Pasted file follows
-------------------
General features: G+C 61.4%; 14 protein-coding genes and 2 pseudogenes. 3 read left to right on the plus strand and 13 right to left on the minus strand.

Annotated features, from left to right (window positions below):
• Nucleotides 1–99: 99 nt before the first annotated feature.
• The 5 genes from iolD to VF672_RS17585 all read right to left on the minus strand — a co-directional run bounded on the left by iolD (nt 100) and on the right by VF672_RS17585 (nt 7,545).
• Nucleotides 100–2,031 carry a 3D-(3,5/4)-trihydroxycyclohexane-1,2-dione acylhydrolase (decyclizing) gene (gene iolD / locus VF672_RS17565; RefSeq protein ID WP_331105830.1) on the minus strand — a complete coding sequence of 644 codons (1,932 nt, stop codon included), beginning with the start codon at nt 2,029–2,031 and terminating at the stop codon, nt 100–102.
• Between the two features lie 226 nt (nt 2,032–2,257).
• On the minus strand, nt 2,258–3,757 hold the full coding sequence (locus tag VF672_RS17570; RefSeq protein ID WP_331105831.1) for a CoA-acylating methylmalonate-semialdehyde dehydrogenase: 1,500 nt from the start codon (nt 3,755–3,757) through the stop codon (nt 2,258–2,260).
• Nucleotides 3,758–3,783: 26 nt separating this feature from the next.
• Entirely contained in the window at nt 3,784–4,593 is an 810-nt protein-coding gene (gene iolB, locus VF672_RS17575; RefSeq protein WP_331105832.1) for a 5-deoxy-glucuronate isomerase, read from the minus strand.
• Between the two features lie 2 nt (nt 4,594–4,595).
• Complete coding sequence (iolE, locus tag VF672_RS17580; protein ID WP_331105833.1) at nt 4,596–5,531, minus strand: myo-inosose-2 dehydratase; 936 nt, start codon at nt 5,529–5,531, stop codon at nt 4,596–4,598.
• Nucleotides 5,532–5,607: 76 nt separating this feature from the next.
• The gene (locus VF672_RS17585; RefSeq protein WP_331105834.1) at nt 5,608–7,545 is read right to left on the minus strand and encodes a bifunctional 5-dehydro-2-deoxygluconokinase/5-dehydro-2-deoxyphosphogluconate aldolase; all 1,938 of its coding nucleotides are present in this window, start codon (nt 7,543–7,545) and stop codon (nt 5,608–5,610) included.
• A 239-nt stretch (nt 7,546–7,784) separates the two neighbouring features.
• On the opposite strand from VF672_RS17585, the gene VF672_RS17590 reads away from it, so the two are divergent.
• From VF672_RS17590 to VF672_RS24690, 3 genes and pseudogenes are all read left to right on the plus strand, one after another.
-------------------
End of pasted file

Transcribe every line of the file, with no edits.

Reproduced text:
General features: G+C 61.4%; 14 protein-coding genes and 2 pseudogenes. 3 read left to right on the plus strand and 13 right to left on the minus strand.

Annotated features, from left to right (window positions below):
• Nucleotides 1–99: 99 nt before the first annotated feature.
• The 5 genes from iolD to VF672_RS17585 all read right to left on the minus strand — a co-directional run bounded on the left by iolD (nt 100) and on the right by VF672_RS17585 (nt 7,545).
• Nucleotides 100–2,031 carry a 3D-(3,5/4)-trihydroxycyclohexane-1,2-dione acylhydrolase (decyclizing) gene (gene iolD / locus VF672_RS17565; RefSeq protein ID WP_331105830.1) on the minus strand — a complete coding sequence of 644 codons (1,932 nt, stop codon included), beginning with the start codon at nt 2,029–2,031 and terminating at the stop codon, nt 100–102.
• Between the two features lie 226 nt (nt 2,032–2,257).
• On the minus strand, nt 2,258–3,757 hold the full coding sequence (locus tag VF672_RS17570; RefSeq protein ID WP_331105831.1) for a CoA-acylating methylmalonate-semialdehyde dehydrogenase: 1,500 nt from the start codon (nt 3,755–3,757) through the stop codon (nt 2,258–2,260).
• Nucleotides 3,758–3,783: 26 nt separating this feature from the next.
• Entirely contained in the window at nt 3,784–4,593 is an 810-nt protein-coding gene (gene iolB, locus VF672_RS17575; RefSeq protein WP_331105832.1) for a 5-deoxy-glucuronate isomerase, read from the minus strand.
• Between the two features lie 2 nt (nt 4,594–4,595).
• Complete coding sequence (iolE, locus tag VF672_RS17580; protein ID WP_331105833.1) at nt 4,596–5,531, minus strand: myo-inosose-2 dehydratase; 936 nt, start codon at nt 5,529–5,531, stop codon at nt 4,596–4,598.
• Nucleotides 5,532–5,607: 76 nt separating this feature from the next.
• The gene (locus VF672_RS17585; RefSeq protein WP_331105834.1) at nt 5,608–7,545 is read right to left on the minus strand and encodes a bifunctional 5-dehydro-2-deoxygluconokinase/5-dehydro-2-deoxyphosphogluconate aldolase; all 1,938 of its coding nucleotides are present in this window, start codon (nt 7,543–7,545) and stop codon (nt 5,608–5,610) included.
• A 239-nt stretch (nt 7,546–7,784) separates the two neighbouring features.
• On the opposite strand from VF672_RS17585, the gene VF672_RS17590 reads away from it, so the two are divergent.
• From VF672_RS17590 to VF672_RS24690, 3 genes and pseudogenes are all read left to right on the plus strand, one after another.